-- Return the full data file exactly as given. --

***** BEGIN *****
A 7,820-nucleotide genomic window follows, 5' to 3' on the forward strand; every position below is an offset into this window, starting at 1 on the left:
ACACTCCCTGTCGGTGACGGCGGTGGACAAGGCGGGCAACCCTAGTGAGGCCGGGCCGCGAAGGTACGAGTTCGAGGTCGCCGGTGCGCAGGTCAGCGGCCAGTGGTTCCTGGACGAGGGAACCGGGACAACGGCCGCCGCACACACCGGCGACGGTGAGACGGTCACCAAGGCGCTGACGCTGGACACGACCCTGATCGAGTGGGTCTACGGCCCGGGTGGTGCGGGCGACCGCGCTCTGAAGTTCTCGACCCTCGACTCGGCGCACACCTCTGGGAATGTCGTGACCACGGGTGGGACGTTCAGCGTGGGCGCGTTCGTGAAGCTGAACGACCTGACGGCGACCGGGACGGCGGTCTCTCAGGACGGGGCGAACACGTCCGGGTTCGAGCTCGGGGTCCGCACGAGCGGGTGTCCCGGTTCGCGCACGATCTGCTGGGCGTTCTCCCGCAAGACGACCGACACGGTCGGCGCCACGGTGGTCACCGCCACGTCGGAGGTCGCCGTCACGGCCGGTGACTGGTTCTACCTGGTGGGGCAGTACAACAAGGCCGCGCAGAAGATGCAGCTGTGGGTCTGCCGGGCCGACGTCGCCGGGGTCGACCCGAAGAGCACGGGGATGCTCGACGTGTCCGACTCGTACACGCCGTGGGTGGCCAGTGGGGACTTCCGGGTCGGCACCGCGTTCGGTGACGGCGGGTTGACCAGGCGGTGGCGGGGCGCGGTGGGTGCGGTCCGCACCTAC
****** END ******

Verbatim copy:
A 7,820-nucleotide genomic window follows, 5' to 3' on the forward strand; every position below is an offset into this window, starting at 1 on the left:
ACACTCCCTGTCGGTGACGGCGGTGGACAAGGCGGGCAACCCTAGTGAGGCCGGGCCGCGAAGGTACGAGTTCGAGGTCGCCGGTGCGCAGGTCAGCGGCCAGTGGTTCCTGGACGAGGGAACCGGGACAACGGCCGCCGCACACACCGGCGACGGTGAGACGGTCACCAAGGCGCTGACGCTGGACACGACCCTGATCGAGTGGGTCTACGGCCCGGGTGGTGCGGGCGACCGCGCTCTGAAGTTCTCGACCCTCGACTCGGCGCACACCTCTGGGAATGTCGTGACCACGGGTGGGACGTTCAGCGTGGGCGCGTTCGTGAAGCTGAACGACCTGACGGCGACCGGGACGGCGGTCTCTCAGGACGGGGCGAACACGTCCGGGTTCGAGCTCGGGGTCCGCACGAGCGGGTGTCCCGGTTCGCGCACGATCTGCTGGGCGTTCTCCCGCAAGACGACCGACACGGTCGGCGCCACGGTGGTCACCGCCACGTCGGAGGTCGCCGTCACGGCCGGTGACTGGTTCTACCTGGTGGGGCAGTACAACAAGGCCGCGCAGAAGATGCAGCTGTGGGTCTGCCGGGCCGACGTCGCCGGGGTCGACCCGAAGAGCACGGGGATGCTCGACGTGTCCGACTCGTACACGCCGTGGGTGGCCAGTGGGGACTTCCGGGTCGGCACCGCGTTCGGTGACGGCGGGTTGACCAGGCGGTGGCGGGGCGCGGTGGGTGCGGTCCGCACCTAC